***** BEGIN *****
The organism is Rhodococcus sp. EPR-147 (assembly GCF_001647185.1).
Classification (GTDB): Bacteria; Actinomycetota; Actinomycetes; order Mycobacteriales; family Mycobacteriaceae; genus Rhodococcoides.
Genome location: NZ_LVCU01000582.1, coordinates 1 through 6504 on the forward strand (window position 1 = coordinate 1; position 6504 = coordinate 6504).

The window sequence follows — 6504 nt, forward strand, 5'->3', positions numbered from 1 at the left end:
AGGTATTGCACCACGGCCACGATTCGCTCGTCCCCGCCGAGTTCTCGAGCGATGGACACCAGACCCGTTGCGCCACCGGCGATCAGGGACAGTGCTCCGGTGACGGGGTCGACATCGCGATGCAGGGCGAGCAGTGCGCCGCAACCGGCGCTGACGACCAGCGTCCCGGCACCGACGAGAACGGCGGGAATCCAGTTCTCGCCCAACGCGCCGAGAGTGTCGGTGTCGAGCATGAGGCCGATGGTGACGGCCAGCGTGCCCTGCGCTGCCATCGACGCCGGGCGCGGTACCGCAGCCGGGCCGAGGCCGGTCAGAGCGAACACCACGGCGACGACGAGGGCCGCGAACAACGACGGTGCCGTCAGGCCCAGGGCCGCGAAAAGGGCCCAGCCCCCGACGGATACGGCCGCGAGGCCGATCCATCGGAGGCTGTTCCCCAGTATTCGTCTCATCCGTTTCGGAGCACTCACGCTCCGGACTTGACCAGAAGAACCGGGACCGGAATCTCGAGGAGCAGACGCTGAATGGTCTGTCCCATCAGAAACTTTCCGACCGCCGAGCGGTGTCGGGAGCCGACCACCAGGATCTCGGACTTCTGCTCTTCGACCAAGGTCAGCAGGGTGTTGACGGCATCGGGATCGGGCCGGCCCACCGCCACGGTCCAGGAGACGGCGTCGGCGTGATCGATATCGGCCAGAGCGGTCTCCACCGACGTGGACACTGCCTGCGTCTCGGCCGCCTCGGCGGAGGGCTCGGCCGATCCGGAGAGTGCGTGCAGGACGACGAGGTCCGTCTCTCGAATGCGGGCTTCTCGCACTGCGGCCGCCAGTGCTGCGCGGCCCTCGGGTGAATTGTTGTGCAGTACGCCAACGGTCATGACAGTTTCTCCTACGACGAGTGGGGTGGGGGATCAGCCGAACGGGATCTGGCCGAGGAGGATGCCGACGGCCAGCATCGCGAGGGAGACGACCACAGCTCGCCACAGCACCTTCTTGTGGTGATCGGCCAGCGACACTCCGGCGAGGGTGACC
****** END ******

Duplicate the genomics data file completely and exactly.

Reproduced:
The organism is Rhodococcus sp. EPR-147 (assembly GCF_001647185.1).
Classification (GTDB): Bacteria; Actinomycetota; Actinomycetes; order Mycobacteriales; family Mycobacteriaceae; genus Rhodococcoides.
Genome location: NZ_LVCU01000582.1, coordinates 1 through 6504 on the forward strand (window position 1 = coordinate 1; position 6504 = coordinate 6504).

The window sequence follows — 6504 nt, forward strand, 5'->3', positions numbered from 1 at the left end:
AGGTATTGCACCACGGCCACGATTCGCTCGTCCCCGCCGAGTTCTCGAGCGATGGACACCAGACCCGTTGCGCCACCGGCGATCAGGGACAGTGCTCCGGTGACGGGGTCGACATCGCGATGCAGGGCGAGCAGTGCGCCGCAACCGGCGCTGACGACCAGCGTCCCGGCACCGACGAGAACGGCGGGAATCCAGTTCTCGCCCAACGCGCCGAGAGTGTCGGTGTCGAGCATGAGGCCGATGGTGACGGCCAGCGTGCCCTGCGCTGCCATCGACGCCGGGCGCGGTACCGCAGCCGGGCCGAGGCCGGTCAGAGCGAACACCACGGCGACGACGAGGGCCGCGAACAACGACGGTGCCGTCAGGCCCAGGGCCGCGAAAAGGGCCCAGCCCCCGACGGATACGGCCGCGAGGCCGATCCATCGGAGGCTGTTCCCCAGTATTCGTCTCATCCGTTTCGGAGCACTCACGCTCCGGACTTGACCAGAAGAACCGGGACCGGAATCTCGAGGAGCAGACGCTGAATGGTCTGTCCCATCAGAAACTTTCCGACCGCCGAGCGGTGTCGGGAGCCGACCACCAGGATCTCGGACTTCTGCTCTTCGACCAAGGTCAGCAGGGTGTTGACGGCATCGGGATCGGGCCGGCCCACCGCCACGGTCCAGGAGACGGCGTCGGCGTGATCGATATCGGCCAGAGCGGTCTCCACCGACGTGGACACTGCCTGCGTCTCGGCCGCCTCGGCGGAGGGCTCGGCCGATCCGGAGAGTGCGTGCAGGACGACGAGGTCCGTCTCTCGAATGCGGGCTTCTCGCACTGCGGCCGCCAGTGCTGCGCGGCCCTCGGGTGAATTGTTGTGCAGTACGCCAACGGTCATGACAGTTTCTCCTACGACGAGTGGGGTGGGGGATCAGCCGAACGGGATCTGGCCGAGGAGGATGCCGACGGCCAGCATCGCGAGGGAGACGACCACAGCTCGCCACAGCACCTTCTTGTGGTGATCGGCCAGCGACACTCCGGCGAGGGTGACC